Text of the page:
The Works of the Rev. Jonathan Swift/Volume 9/Advice to the Freemen of Dublin in the Choice of a Member of Parliament

The following piece was published in the year 1733; and, as it may be useful upon a like occasion, we think proper to insert it here.





THOSE few writers, who, since the death of alderman Burton, have employed their pens in giving advice to our citizens, how they should proceed in electing a new representative for the next sessions, having laid aside their pens; I have reason to hope, that all true lovers of their country in general, and particularly those who have any regard for the privileges and liberties of this great and ancient city, will think a second, and a third time, before they come to a final determination upon what person they resolve to fix their choice.

I am told, there are only two persons who set up for candidates; one is the present lord mayor[1], and the other[2], a gentleman of good esteem, an alderman of the city, a merchant of reputation, and possessed of a considerable office under the crown. The question is, which of these two persons it will be most for the advantage of the city to elect? I have but little acquaintance with either, so that my inquiries will be very impartial, and drawn only from the general character and situation of both.

In order to this, I must offer my countrymen and fellow citizens some reasons why I think they ought to be more than ordinarily careful at this juncture, upon whom they bestow their votes.

To perform this with more clearness, it may be proper to give you a short state of our unfortunate country.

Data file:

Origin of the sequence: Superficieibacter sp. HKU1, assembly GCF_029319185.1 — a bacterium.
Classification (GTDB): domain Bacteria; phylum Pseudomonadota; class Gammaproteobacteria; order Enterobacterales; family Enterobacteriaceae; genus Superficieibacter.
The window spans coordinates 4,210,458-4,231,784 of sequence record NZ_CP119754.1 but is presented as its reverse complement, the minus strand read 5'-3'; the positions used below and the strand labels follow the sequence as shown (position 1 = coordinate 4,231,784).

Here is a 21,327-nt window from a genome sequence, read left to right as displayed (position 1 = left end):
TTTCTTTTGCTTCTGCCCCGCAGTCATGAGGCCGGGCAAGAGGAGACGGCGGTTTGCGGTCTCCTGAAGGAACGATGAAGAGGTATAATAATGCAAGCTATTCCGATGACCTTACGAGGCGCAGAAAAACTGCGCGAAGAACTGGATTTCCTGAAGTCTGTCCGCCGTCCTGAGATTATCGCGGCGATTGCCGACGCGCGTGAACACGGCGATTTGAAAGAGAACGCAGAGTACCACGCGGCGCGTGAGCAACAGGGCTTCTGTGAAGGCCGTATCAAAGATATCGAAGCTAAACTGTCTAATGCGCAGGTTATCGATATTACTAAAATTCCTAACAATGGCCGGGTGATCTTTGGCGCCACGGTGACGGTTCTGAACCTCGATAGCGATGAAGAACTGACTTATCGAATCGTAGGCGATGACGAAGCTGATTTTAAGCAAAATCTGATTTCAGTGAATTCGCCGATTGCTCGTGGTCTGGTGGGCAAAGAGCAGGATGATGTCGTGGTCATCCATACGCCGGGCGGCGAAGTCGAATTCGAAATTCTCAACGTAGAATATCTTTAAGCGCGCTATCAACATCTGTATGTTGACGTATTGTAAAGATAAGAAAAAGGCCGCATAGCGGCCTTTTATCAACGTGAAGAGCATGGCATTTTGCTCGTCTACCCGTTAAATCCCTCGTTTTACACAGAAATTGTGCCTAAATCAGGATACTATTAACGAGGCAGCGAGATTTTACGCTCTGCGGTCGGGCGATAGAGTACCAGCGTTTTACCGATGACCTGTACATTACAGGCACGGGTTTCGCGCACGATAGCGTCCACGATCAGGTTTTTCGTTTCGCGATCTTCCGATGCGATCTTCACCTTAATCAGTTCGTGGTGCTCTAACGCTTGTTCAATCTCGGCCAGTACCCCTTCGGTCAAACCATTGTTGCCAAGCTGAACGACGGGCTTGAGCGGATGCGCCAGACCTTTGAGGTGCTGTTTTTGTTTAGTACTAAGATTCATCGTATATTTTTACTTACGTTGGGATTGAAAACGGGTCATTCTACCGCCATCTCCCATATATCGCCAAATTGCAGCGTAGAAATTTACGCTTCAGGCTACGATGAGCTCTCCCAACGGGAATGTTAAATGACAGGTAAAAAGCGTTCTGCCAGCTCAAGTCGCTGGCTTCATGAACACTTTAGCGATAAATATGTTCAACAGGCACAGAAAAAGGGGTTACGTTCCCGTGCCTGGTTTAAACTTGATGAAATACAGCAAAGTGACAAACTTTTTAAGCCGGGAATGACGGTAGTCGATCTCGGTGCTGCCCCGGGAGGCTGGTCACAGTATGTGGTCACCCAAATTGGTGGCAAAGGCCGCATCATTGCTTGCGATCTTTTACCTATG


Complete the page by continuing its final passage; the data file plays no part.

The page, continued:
We consist of two parties, I do not mean popish and protestant, high and low church, episcopal and sectarians, whig and tory; but of those of English extraction, who happen to be born in this kingdom, (whose ancestors reduced the whole nation under the obedience of the English crown) and the gentlemen sent from the other side, to possess most of the chief employments here: this latter party is very much enlarged and strengthened by the whole power in the church, the law, the army, the revenue, and the civil administration deposited in their hands: although for political ends, and to save appearances, some employments are still distributed (yet gradually in a smaller number) to persons born here: this proceeding, fortified with good words and many promises, is sufficient to flatter and feed the hopes of hundreds, who will never be one farthing the better, as they might easily be convinced, if they were qualified to think at all.

Civil employments of all kinds have been for several years past, with great prudence, made precarious, and during pleasure; by which means the possessors are, and must inevitably be, for ever dependant: yet those very few of any consequence, which being dealt with so sparing a hand to persons born among us, are enough to keep hope alive in great numbers, who desire to mend their condition by the favour of those in power.